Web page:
Saturday, March 31, 2012

Session Beer Spotlight #3: Stone Levitation Ale

Just under the wire (with 10 minutes to spare till midnight)!

I would like to spotlight Stone Brewing Co's session ale, Levitation, which clocks in at 4.4%.  It's probably cheating to quote the brewer's website, but I like their philosophy here:
It's been said that "Gravity Sucks." Simple enough. Well, we at Stone have identified gravitational forces in the beer world. And we have come to the conclusion that they, well, see above. So we avoid these less-than-desirable gravitational forces. We avoid dumbed-down flavor profiles and the vigorous pursuit of the lowest common denominator. We avoid big dollar marketing mentalities. We avoid additives, cheap adjuncts, stabilizers and chemical preservatives. So in the defiance of gravity we bring you Stone Levitation Ale.
 I appreciate the acknowledgement of the challenge the market poses to creating a quality low-ABV beer.

Levitation has many characteristics of a standard American Pale Ale, with a slightly lighter body. It's hoppy and crisp, with great floral hop aroma-much more than one would think given the color and ABV. (Mmmm... Amarillo...) It's a damn fine beer at any ABV.

I was talking with someone in the industry last night about session beers, and she mentioned that one issue that folks ought to be aware of is the fact that session beers do not hold up well if stored improperly. So that's definitely something to keep in mind if you've had disappointing experiences with session beers- heat and light take much less time to turn a lower gravity beer funky (the bad kind of funky) than a beer with more alcohol (more booze=better preservation ability)

I love that Stone, a West Coast brewer that totally grooves on big beers with big flavors and big ABVs, has a well crafted, easy drinking, unapologetically sessionable beer. Because it's important to have that diversity. Because it's also a true test of brewing skill. With a low ABV beer, there's nowhere to hide (its fragility in bottles out in the market as discussed in the previous paragraph attests to that) -everything must be perfectly balanced. You can't hide your flaws behind the heat of higher alcohol content or crazy amounts of hop flavor and bitterness. I respect the hell out of brewers that recognize and embrace that challenge.

Friday, March 30, 2012

Session Beer Spotlight #2: Mikkeller's Drink'in the Sun

If NOLA Brown is Tom's favorite session beer, mine has to be the 2.4% dynamo brewed by gypsy brewer wunderkind Mikkeller. Called Drink'in the Sun, it's a hoppy wheat beer that has gorgeous citrus hop aroma, a light body that is pale gold, and the wheat style is heavily influenced by the bitterness of the hops, merging those characteristic tropical fruit notes of a wheat beer with the floral hop flavor very successfully.  The wheat/malt also balanced the bitterness of the hops beautifully. Dry finish. Could literally drink this all day. (and cannot wait to have the opportunity to do so once again.)

I mean, this beer is genius. To have such a light bodied, light colored, light ABV beer that is so complex yet simply easy to drink all day long. This is what can be done with session beers! Why don't more brewers do it?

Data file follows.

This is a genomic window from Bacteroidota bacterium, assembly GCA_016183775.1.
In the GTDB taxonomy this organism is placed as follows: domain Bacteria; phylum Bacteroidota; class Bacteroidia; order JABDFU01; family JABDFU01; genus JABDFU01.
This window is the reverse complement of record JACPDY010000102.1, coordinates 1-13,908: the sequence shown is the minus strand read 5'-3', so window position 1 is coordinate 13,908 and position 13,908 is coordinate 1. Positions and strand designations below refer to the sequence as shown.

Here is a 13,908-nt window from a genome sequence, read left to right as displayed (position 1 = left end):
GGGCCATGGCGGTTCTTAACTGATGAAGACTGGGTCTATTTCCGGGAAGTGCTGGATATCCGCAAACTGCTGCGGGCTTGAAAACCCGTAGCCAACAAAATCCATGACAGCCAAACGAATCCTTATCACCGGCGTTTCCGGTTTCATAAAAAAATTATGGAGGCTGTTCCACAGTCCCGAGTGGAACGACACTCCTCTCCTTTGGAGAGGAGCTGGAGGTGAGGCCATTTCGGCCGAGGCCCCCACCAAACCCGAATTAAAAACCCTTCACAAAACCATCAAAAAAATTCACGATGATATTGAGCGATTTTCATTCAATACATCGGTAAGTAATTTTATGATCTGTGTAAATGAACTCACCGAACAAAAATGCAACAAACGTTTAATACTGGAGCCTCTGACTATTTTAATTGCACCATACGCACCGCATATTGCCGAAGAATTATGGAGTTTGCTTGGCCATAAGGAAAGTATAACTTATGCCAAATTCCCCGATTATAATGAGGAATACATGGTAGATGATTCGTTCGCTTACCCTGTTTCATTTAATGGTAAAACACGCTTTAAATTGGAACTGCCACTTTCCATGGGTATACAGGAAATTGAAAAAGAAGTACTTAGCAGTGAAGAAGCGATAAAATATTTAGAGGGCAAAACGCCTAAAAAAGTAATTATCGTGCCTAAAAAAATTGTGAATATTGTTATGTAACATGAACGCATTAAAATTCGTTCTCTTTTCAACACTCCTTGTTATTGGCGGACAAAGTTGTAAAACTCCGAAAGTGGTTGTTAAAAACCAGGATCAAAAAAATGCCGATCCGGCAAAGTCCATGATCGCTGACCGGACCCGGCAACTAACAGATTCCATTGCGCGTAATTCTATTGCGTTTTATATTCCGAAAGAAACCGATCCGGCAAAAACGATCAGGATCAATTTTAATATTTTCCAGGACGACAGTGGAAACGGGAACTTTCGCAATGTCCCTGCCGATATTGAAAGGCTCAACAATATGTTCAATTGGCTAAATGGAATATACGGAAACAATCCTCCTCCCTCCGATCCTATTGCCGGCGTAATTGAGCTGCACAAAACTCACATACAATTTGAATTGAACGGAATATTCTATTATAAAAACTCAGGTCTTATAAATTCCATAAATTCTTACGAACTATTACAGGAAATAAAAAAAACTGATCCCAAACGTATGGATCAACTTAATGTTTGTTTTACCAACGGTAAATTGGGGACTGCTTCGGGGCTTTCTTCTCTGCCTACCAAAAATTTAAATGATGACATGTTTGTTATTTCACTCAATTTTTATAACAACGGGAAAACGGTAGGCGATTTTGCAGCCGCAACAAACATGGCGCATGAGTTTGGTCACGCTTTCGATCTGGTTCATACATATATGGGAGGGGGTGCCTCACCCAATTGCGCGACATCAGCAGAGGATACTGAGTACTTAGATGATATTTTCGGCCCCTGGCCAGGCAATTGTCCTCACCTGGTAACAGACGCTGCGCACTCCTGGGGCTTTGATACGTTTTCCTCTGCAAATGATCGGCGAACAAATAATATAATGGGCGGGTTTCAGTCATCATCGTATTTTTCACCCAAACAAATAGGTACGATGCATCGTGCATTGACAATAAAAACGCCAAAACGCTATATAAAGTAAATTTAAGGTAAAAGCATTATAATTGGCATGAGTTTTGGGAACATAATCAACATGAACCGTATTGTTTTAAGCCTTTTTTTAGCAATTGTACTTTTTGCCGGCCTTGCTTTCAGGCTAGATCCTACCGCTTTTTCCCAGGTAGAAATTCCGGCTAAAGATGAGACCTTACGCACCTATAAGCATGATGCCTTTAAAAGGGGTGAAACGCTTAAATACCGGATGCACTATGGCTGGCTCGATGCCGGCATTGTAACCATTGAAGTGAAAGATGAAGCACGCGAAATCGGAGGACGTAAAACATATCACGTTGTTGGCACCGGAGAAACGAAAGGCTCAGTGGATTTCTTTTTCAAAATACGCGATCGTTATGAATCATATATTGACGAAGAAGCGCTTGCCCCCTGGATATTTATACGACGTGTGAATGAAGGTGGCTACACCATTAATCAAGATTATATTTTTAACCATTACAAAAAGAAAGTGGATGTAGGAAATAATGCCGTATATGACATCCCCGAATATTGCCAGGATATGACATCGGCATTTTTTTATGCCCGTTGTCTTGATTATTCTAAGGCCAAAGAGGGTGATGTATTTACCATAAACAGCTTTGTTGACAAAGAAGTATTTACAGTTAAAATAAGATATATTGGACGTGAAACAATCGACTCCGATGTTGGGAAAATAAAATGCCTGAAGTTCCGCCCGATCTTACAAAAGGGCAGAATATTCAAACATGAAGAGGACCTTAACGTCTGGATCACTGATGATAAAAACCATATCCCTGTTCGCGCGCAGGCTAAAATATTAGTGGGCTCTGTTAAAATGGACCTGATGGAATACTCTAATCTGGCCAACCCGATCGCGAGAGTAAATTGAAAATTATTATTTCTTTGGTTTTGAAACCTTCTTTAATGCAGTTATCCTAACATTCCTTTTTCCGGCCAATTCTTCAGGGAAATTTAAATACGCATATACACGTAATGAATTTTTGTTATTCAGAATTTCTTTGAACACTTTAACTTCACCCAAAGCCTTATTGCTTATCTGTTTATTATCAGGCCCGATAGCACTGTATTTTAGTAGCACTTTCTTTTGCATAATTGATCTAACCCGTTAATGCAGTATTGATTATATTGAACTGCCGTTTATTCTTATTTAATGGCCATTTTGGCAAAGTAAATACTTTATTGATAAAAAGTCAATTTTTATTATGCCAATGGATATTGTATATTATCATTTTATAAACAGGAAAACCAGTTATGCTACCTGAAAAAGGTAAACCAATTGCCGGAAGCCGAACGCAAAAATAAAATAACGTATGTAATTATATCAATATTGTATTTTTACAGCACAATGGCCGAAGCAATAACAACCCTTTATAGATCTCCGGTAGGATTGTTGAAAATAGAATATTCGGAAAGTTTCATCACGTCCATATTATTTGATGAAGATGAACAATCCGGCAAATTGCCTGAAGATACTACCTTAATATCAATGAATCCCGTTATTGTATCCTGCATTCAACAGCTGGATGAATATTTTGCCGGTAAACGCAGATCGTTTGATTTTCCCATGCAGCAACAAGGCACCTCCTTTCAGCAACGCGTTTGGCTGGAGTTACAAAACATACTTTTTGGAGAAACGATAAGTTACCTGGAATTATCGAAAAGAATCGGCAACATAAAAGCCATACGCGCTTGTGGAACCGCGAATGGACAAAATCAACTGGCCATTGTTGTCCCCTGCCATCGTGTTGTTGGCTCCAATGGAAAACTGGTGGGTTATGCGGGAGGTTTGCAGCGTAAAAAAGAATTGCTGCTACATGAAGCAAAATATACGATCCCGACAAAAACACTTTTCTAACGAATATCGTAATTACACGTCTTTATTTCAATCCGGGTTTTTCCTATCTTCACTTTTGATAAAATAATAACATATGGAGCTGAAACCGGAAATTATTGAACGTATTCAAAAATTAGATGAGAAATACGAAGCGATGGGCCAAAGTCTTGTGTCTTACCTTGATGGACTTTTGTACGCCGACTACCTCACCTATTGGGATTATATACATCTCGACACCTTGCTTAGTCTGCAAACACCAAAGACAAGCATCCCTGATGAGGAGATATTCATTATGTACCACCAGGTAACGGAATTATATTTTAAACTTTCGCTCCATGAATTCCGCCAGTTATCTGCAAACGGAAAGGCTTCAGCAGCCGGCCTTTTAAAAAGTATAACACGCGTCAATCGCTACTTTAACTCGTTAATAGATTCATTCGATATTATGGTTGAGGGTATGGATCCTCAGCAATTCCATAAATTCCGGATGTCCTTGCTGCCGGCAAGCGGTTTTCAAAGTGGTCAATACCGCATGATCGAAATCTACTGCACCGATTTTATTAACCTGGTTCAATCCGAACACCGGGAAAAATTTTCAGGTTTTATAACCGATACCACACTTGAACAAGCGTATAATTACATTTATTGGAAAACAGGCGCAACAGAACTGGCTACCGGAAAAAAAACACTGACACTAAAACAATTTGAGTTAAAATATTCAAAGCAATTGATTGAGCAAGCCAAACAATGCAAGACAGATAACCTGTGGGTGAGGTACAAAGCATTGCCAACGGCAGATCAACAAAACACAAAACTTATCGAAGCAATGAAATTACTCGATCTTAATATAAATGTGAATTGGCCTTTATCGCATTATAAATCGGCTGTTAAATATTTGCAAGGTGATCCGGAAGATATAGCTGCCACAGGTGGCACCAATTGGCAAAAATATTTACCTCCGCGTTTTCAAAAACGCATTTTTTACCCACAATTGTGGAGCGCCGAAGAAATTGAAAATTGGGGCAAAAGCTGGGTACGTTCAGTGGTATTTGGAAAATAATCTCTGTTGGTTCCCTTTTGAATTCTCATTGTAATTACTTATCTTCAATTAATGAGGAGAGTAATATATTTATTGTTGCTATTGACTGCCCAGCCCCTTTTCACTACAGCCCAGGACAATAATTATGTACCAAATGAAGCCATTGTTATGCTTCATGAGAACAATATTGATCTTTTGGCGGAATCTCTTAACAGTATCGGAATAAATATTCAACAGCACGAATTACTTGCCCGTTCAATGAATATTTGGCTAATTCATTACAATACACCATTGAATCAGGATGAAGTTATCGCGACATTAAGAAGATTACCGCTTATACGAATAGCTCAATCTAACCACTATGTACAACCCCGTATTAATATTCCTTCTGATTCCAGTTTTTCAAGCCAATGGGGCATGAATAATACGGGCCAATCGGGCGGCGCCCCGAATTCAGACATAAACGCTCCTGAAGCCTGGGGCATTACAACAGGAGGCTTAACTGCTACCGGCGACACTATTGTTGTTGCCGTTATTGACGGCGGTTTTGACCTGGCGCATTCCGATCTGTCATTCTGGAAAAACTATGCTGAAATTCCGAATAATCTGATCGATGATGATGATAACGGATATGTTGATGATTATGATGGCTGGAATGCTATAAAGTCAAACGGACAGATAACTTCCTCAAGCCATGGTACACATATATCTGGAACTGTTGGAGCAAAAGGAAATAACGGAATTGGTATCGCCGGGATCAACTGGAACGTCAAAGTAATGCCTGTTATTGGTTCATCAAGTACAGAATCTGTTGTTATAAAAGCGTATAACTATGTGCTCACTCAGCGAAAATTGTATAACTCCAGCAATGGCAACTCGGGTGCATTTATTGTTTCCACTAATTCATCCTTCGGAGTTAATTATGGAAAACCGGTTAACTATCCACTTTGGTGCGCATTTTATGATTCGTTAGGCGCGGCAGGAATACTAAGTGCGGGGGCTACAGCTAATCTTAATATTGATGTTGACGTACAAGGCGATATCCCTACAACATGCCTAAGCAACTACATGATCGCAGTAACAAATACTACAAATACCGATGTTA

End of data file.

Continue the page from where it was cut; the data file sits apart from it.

One thing of note- the hop aroma and citrus flavors muted quite quickly after being tapped, so the second day on was not as transcendentally wonderful as the first.  Still really, really good though.

TWO POINT FOUR PERCENT.  That is CRAZY AWESOME beer at 2.4%. Bananas.

Thursday, March 29, 2012

Session Beer Spotlight #1: NOLA Brewing Brown Ale

This brown ale is both the favorite of my husband Tom as well as NOLA Head Brewer Melanie Knepp. (Seriously- you want to make a friend for life, buy Melanie a Brown Ale.)

One of the first flagship ales when the brewery first opened, the Brown Ale is a flavorful but low-key brew that has a malt profile that is complex and low subtle hopping. And at 4%, it is definitely a session ale.

There was a time when all ales were brown to some degree or another; as pale ales and pale lagers proliferated, brown ales became associated with particular styles like mild, or nut brown ale. American craft brewers have put their own spin on brown ales, as usual, increasing the hop load and ABV. NOLA Brown is firmly in the English mild/nut brown tradition. Perfect for a southern climate. You'd never think it to look at the beautiful dark brown color, but this beer is very light in body and very quaffable.

Since the Brown is one of the two beers NOLA Brewing has in cans, it's easier than ever to enjoy the Brown Ale at home and at parties,

Remember, Session Beer Day is April 7! Please comment below with any of your favorite session beers locally available.I hope to be posting every day between now and April 7 with discussions of specific beers.

Friday, March 23, 2012

post Mardi Gras/St. Patrick's semi-fugue state

So, I've been taking it easier on my liver over the last couple weeks, with the exception of trying to drink some of the Mardi Gras beers before they disappear: Bayou Teche's Courir de Mardi Gras and Biere Joi at the Bulldog one fine Saturday afternoon and Pour Me Something Mistah on cask (very, very delicious).

One thing I'm pretty excited about is Lew Bryson's Session Beer Project's Session Day on April 7. I'm going to be trying to identify low (less than 4.5%) ABV beers that are refreshing and delicious to drink ALL DAY LONG over the next two weeks in New Orleans.

Stay tuned!